the workers, the 99%.
Patched and stained, the skirts
emanated the energy and labor
of everyday life.

Contemporary fashion at the Fashion Forward exhibit.
Fashion Forward 
Musée des Arts Décoratifs presented 300 pieces from 
the 17th century to now.
Historical references in contemporary
fashion become more obvious
when viewed in an exhibit like this.

And in addition...

We peeked in the windows 
of the shops in the arcades
at the Palais Royale.

Cindy with some of her stash.
Linda, Cristy and Veronica checking out the good stuff.
Shopped for fabric.
Followed this guy 
in all his sartorial splendor 
out of the Metro
but he was too quick...

Annie making a selfie swap.
Marcy and I in the hat store.
Took silly selfies.

Fabian from Paris Charms and Secrets.
Enjoyed an informative and fun
electric bike tour in Paris
with our fabulous and entertaining
tour guide Fabian!

Paul and Marcy taking photos of Eloise and Wanda.
Posed on the plinths in the 
sculpture garden at the Palais Royale.

Ate numerous superb dinners.

Had the best latte EVER

Enjoyed a cocktail in the cave
at a local hangout.

And pondered the view 
as we flew over Greenland,
noting all the icebergs...

A girl can never have
too much fun!

Friday, April 1, 2016

Butterick 6325 -- A Sweet Shirt

Butterick 6325

Totally into shirts these days -- 
must be Spring! 
Perfect weather here in southwest Oregon 
and the Bernina has been stitching up 
some fun versions of Butterick 6325.
This chic version of a classic shirt
has a pleated collar, 
asymmetrical pleat on right front and back
and asymmetrical hem with layered peplum.
This simple to sew pattern
lends itself to many design iterations
and the envelope contains both
 long and short versions.
All shirts shown are long.

Version 1 - pieced in cotton

This version is made up of 
three different Japanese cottons from
Pre-washed in my usual cavalier fashion 
-- a quick wash and a toss in the dryer, 
then to the ironing board.
The fun part is figuring out what goes where.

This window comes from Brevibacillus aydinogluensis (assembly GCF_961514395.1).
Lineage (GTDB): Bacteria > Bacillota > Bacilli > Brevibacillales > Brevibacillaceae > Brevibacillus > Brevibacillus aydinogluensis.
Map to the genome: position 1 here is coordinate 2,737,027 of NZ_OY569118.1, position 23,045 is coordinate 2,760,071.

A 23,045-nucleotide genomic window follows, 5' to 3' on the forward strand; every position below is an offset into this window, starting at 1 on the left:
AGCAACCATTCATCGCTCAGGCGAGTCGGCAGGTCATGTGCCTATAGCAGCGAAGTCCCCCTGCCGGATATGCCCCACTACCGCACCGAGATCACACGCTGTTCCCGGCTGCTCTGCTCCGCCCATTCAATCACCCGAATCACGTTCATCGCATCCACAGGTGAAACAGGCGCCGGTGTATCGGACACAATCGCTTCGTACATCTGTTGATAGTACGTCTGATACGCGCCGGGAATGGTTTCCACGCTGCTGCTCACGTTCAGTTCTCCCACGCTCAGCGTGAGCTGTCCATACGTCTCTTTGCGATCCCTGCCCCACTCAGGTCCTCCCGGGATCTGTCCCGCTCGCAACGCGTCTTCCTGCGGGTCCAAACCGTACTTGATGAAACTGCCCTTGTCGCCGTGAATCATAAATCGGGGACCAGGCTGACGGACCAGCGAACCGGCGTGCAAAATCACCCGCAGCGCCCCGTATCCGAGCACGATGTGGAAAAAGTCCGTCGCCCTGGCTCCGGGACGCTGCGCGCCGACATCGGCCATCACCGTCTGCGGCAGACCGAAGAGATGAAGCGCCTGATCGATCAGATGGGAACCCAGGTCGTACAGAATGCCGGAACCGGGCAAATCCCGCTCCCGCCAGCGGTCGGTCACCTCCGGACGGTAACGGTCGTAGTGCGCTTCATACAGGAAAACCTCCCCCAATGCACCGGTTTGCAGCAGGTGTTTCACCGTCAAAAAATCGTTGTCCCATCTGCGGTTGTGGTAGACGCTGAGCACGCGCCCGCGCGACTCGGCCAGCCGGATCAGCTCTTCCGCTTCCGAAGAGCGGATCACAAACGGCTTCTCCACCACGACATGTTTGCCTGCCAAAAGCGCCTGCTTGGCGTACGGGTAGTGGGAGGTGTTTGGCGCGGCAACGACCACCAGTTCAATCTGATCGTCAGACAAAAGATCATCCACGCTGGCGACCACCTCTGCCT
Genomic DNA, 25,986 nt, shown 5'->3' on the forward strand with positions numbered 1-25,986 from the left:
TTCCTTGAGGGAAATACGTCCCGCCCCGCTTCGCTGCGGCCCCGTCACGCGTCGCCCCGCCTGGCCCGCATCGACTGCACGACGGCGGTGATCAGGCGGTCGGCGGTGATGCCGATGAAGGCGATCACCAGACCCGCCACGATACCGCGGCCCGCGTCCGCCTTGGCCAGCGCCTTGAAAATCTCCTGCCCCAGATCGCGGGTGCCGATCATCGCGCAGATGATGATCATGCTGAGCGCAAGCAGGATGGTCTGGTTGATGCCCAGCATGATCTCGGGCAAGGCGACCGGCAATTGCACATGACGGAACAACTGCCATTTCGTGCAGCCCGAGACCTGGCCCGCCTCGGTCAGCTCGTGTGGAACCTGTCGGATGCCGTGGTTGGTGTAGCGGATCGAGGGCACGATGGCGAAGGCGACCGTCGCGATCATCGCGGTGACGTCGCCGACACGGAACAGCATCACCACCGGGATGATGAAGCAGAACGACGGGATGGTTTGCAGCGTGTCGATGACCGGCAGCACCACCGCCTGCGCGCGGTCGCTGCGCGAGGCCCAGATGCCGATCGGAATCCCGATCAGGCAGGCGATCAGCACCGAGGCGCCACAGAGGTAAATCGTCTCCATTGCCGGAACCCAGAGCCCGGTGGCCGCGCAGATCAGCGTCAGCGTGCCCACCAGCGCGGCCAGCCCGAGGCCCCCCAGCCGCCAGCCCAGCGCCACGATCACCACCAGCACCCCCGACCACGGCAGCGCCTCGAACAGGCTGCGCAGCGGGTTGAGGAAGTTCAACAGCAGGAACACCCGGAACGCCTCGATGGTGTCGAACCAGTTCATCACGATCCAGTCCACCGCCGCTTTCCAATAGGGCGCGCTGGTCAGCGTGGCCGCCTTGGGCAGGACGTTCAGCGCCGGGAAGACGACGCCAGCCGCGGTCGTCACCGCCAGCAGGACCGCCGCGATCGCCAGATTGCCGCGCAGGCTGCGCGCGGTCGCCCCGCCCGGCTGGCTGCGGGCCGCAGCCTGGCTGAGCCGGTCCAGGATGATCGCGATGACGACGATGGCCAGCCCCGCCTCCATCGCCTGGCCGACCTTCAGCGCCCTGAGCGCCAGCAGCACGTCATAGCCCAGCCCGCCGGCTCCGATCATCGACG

Placement is pondered 
but frequently the size of the remnant 
determines what happens with it.
In this version a seam was created
on the left back side to utilize
a piece of the pale green.
It was needed to balance the sleeve 
and underside of the collar.

Underside of collar

The under collar was pieced,
using the selvedge edge as an overlap.
It's such a joy using the selvedge edge 
of these beautiful Japanese cottons
as they frequently have words printed on them.
The selvedge edge was used
for the sleeve 'hems' on this shirt and
French seams keep the look tidy
when the sleeves are rolled up.

Version 2 -- in striped rayon

Into loving blue these days.
Certain blues are known in the trade 
as being 'denim friendly'
 (I'm such a jeans girl).

Version 3 -- an irregularly dyed rayon and linen blend

When washed and dried this fabric
softened but kept its body.
Sewed up like a dream.
I used the selvedge again,
as sleeve edges, as the 'hem' edge
on the peplum panels
and as trim on the collar.

Collar detail with selvedge accent

Front of collar with selvedge detail

The pattern piece for the under collar was cut double 
and used for the top collar as well, 
eliminating the pleats.
The selvedge trim's length was determined
by what scraps of selvedge were left.
Edges that would show were hemmed
and pinned randomly to the collar,
folded a bit for interest
and then stitched into the collar seam.
(After stitching up six plus
shirts I am ready for some variations!)

Here you can see the back pleat and peplum detail

Then there's the question of fabric.
Butterick 6325 is perfect for linen
(mid to lightweight), cottons and
other wovens with or without stretch.
All the fabric is from

Now about the yardage and layout...
The back piece of this pattern is asymmetrical
and wider at the hem which means 
it's an ample pattern piece,
more so in the larger sizes.
The pattern envelope only notes yardage for 60" fabric.
If you look online you can find many
fabric conversion charts which will help
knowing how much to buy.

There are several solutions to the layout of the fabric.
The Japanese cottons are narrow
which is one reason a back seam was added.
Add a back seam or on a firm woven 
the back can be cut on the crossgrain.

Still openings in our ParisTilton tour
in May and November
if you want to join us!

Happy sewing!!!